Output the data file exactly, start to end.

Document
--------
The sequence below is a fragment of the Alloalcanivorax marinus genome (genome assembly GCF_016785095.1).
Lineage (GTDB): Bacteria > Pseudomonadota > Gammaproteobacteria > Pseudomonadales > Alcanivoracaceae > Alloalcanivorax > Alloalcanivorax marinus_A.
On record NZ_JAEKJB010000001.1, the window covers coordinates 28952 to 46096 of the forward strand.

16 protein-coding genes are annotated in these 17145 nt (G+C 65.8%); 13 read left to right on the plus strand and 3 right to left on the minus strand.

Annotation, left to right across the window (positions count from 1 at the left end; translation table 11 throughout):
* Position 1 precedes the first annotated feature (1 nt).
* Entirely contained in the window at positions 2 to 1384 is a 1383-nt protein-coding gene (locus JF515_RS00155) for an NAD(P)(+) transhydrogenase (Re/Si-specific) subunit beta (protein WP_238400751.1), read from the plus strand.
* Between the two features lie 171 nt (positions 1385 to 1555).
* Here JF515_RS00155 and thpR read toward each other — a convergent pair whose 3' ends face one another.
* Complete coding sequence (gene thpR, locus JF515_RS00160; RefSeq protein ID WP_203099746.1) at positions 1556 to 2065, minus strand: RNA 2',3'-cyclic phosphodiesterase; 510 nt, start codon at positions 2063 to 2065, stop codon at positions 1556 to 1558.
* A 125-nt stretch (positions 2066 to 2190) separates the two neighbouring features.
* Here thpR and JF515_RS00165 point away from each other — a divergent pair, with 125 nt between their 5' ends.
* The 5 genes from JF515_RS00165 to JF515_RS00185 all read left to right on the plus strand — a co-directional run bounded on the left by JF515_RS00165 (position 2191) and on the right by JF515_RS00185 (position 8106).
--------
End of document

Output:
The sequence below is a fragment of the Alloalcanivorax marinus genome (genome assembly GCF_016785095.1).
Lineage (GTDB): Bacteria > Pseudomonadota > Gammaproteobacteria > Pseudomonadales > Alcanivoracaceae > Alloalcanivorax > Alloalcanivorax marinus_A.
On record NZ_JAEKJB010000001.1, the window covers coordinates 28952 to 46096 of the forward strand.

16 protein-coding genes are annotated in these 17145 nt (G+C 65.8%); 13 read left to right on the plus strand and 3 right to left on the minus strand.

Annotation, left to right across the window (positions count from 1 at the left end; translation table 11 throughout):
* Position 1 precedes the first annotated feature (1 nt).
* Entirely contained in the window at positions 2 to 1384 is a 1383-nt protein-coding gene (locus JF515_RS00155) for an NAD(P)(+) transhydrogenase (Re/Si-specific) subunit beta (protein WP_238400751.1), read from the plus strand.
* Between the two features lie 171 nt (positions 1385 to 1555).
* Here JF515_RS00155 and thpR read toward each other — a convergent pair whose 3' ends face one another.
* Complete coding sequence (gene thpR, locus JF515_RS00160; RefSeq protein ID WP_203099746.1) at positions 1556 to 2065, minus strand: RNA 2',3'-cyclic phosphodiesterase; 510 nt, start codon at positions 2063 to 2065, stop codon at positions 1556 to 1558.
* A 125-nt stretch (positions 2066 to 2190) separates the two neighbouring features.
* Here thpR and JF515_RS00165 point away from each other — a divergent pair, with 125 nt between their 5' ends.
* The 5 genes from JF515_RS00165 to JF515_RS00185 all read left to right on the plus strand — a co-directional run bounded on the left by JF515_RS00165 (position 2191) and on the right by JF515_RS00185 (position 8106).